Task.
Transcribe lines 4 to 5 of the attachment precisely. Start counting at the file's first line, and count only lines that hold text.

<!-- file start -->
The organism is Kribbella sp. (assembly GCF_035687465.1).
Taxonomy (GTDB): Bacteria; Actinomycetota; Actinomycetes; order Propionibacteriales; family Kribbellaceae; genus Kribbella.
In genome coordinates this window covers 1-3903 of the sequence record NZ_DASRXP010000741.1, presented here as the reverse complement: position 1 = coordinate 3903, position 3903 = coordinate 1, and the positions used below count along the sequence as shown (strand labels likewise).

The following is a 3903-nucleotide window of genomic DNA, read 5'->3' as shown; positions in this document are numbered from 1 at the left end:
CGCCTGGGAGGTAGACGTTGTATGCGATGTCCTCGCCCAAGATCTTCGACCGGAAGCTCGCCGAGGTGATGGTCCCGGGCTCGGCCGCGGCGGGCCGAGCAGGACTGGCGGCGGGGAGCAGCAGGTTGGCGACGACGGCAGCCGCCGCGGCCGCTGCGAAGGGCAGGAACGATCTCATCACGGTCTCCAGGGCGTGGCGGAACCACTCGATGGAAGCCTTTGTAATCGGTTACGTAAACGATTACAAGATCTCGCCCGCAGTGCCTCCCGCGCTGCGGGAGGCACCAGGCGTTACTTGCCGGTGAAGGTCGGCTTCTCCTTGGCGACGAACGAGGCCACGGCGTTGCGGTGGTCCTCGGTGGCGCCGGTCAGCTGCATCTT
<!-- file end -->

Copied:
The following is a 3903-nucleotide window of genomic DNA, read 5'->3' as shown; positions in this document are numbered from 1 at the left end:
CGCCTGGGAGGTAGACGTTGTATGCGATGTCCTCGCCCAAGATCTTCGACCGGAAGCTCGCCGAGGTGATGGTCCCGGGCTCGGCCGCGGCGGGCCGAGCAGGACTGGCGGCGGGGAGCAGCAGGTTGGCGACGACGGCAGCCGCCGCGGCCGCTGCGAAGGGCAGGAACGATCTCATCACGGTCTCCAGGGCGTGGCGGAACCACTCGATGGAAGCCTTTGTAATCGGTTACGTAAACGATTACAAGATCTCGCCCGCAGTGCCTCCCGCGCTGCGGGAGGCACCAGGCGTTACTTGCCGGTGAAGGTCGGCTTCTCCTTGGCGACGAACGAGGCCACGGCGTTGCGGTGGTCCTCGGTGGCGCCGGTCAGCTGCATCTT